How to format external USB Drive to Fat 32

When I purchased my first external USB drive, I wanted immediately to add it to my Linux system.  Yet, no matter how hard I tried, rebooting my hard drive over and over again, Linux just did not want to automatically recognize my new, shiny USB drive.

I spent several hours on Internet searching for answers, but could not find an easy one. I just did not know what else I could do. Thank heaven for good friends! One of them helped me. And the answer was so easy, that I purchased 2 more external hard drives and added them to the same system.

Here is the answer. Type the following:

fdisk /dev/sda
Command (m for help): p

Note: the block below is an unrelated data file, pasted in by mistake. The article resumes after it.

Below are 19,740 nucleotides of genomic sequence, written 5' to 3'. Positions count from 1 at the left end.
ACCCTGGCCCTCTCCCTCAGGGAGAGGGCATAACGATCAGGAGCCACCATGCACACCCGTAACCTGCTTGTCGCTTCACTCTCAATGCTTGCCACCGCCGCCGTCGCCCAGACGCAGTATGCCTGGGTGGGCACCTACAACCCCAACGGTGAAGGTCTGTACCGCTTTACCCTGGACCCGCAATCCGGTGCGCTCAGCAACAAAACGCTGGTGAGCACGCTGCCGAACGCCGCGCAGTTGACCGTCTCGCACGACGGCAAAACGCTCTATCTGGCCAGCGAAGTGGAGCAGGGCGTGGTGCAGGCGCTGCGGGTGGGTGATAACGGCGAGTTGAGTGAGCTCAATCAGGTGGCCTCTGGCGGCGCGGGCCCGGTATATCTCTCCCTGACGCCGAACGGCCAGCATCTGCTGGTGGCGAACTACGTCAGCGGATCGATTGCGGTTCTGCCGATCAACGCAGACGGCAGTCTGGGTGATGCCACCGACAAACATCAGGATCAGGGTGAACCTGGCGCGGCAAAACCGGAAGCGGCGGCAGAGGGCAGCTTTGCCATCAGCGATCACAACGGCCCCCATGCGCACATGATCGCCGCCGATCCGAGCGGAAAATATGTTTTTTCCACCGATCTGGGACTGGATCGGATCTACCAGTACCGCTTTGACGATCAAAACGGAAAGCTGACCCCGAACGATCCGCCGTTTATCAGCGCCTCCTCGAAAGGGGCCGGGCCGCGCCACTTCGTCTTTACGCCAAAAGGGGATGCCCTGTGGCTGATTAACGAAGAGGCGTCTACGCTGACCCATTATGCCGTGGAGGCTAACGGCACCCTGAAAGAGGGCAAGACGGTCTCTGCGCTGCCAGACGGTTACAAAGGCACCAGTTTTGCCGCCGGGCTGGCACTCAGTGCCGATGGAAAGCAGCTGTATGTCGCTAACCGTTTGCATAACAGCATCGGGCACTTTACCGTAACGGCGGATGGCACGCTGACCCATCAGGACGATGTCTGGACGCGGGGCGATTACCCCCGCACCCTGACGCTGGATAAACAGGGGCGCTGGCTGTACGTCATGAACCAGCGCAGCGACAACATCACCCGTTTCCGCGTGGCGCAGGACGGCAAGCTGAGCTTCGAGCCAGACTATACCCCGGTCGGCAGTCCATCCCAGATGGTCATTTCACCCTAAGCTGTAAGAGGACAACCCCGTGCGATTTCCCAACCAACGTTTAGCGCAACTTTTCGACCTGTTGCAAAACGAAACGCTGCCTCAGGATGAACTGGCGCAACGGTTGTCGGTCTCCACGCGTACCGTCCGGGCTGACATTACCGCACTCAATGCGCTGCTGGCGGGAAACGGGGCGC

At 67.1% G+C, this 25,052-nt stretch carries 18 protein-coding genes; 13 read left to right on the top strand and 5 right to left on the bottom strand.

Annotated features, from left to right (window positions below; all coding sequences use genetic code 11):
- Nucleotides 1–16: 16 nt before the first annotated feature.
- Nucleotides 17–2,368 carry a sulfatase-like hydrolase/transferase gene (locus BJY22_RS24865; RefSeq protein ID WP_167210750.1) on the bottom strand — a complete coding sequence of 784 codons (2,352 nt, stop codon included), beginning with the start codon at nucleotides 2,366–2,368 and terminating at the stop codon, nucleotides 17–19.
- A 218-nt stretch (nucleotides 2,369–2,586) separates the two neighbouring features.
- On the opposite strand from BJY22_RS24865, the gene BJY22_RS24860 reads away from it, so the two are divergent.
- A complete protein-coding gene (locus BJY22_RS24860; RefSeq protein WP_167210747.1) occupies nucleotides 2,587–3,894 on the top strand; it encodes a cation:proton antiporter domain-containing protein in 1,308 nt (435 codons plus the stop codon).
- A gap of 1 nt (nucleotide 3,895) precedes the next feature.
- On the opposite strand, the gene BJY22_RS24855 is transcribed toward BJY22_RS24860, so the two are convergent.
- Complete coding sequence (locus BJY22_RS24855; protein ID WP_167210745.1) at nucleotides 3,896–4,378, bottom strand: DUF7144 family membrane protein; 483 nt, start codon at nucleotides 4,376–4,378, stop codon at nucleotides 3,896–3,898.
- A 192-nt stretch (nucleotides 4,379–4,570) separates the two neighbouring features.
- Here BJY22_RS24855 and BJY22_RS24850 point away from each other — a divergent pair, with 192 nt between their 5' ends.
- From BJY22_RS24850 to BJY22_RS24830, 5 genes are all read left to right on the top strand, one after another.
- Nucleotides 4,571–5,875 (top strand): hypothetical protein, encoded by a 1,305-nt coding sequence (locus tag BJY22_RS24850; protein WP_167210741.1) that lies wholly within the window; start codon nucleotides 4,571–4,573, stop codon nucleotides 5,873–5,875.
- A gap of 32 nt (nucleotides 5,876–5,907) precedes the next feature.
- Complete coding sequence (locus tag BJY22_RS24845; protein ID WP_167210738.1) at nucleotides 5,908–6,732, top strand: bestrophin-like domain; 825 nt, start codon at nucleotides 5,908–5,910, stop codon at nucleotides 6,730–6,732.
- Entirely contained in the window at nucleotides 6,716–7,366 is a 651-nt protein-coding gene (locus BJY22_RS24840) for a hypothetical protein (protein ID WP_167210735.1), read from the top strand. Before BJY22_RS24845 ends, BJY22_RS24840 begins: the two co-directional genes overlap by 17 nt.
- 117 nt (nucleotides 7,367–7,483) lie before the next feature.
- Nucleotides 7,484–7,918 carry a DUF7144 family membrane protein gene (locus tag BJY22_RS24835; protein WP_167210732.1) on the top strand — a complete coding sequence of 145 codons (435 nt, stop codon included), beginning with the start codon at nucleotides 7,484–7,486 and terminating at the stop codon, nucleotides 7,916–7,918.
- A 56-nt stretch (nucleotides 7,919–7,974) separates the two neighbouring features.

Disk /dev/sda: 128 MB, 128974848 bytes
4 heads, 62 sectors/track, 1015 cylinders
Units = cylinders of 248 * 512 = 126976 bytes

Device Boot      Start         End      Blocks   Id  System

Command: n  “Create new partition!”
p           “Create primary partition!”
Partition number (1-4): 1
First cylinder: (enter for default)
Last cylinder:  (enter for default)
Command: t
Hex code (type L to list codes): b
Command:  “Make partition #1 active!”
Partition number (1-4): 1
Command: p

Disk /dev/sda: 128 MB, 128974848 bytes
4 heads, 62 sectors/track, 1015 cylinders
Units = cylinders of 248 * 512 = 126976 bytes

Device Boot      Start         End      Blocks   Id  System
/dev/sda1   *           1        1015      125829    b  FAT32

Command: w  “Write table to disk and exit!”

Format the USB drive with a FAT filesystem.

mkdosfs -F 32 /dev/sda1  “It will work with FAT32″

That is all there is to it, really…

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